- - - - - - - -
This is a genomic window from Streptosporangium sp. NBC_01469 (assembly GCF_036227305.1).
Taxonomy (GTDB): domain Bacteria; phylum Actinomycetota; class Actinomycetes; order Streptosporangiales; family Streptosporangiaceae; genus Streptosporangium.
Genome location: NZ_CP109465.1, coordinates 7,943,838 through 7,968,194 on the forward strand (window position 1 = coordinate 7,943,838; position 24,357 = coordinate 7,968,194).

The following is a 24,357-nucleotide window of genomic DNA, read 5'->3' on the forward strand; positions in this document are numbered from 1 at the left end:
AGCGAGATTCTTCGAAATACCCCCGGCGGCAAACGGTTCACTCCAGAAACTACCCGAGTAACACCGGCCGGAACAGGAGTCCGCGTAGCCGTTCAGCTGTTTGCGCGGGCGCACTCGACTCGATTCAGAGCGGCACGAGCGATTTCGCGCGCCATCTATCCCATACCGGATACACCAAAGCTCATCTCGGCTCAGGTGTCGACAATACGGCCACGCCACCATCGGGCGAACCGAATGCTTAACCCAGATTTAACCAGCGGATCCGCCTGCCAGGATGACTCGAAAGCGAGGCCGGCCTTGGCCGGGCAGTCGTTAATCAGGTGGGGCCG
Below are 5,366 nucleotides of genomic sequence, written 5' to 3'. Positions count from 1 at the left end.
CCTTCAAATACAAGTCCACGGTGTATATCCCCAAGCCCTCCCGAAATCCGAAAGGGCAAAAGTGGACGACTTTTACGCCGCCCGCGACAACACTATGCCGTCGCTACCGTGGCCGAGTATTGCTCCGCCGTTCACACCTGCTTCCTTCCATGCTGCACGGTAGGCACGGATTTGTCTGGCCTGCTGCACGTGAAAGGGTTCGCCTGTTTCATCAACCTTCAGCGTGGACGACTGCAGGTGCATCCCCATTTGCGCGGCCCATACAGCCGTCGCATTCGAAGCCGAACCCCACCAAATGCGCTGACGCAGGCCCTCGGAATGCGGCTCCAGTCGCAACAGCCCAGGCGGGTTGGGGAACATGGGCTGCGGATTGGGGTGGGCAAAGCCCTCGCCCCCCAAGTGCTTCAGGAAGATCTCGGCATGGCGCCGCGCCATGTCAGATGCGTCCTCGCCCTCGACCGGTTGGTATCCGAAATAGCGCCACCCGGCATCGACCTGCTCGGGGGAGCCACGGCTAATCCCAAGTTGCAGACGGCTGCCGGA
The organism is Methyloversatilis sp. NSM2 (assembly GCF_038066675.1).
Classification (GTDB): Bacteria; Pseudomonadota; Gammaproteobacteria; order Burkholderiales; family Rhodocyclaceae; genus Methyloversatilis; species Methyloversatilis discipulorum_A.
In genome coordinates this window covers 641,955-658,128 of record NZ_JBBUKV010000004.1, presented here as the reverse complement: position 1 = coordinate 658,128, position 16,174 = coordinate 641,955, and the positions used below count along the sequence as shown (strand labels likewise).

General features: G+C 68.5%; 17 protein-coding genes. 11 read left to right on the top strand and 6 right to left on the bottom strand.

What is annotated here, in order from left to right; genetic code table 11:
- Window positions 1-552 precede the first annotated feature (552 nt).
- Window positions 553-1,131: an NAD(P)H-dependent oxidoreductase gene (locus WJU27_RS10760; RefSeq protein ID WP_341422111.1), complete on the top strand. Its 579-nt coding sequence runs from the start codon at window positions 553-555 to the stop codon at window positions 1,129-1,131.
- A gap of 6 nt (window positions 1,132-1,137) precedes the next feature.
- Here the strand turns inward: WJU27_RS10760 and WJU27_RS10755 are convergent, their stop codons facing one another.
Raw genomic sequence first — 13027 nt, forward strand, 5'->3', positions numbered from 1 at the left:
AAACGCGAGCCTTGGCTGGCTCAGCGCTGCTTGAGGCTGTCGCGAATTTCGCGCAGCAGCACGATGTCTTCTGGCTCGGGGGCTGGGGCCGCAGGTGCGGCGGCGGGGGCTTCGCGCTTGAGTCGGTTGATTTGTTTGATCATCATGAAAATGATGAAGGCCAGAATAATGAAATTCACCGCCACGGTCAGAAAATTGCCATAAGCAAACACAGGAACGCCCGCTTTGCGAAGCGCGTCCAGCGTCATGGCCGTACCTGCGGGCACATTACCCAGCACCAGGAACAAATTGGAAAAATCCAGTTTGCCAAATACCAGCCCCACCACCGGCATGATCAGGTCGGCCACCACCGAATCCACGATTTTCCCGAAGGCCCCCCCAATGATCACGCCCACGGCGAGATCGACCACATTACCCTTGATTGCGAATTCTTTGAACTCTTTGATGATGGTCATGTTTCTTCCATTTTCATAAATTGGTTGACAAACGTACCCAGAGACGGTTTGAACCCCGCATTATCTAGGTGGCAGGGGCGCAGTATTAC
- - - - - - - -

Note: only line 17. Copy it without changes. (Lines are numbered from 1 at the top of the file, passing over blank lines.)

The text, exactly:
Raw genomic sequence first — 13027 nt, forward strand, 5'->3', positions numbered from 1 at the left: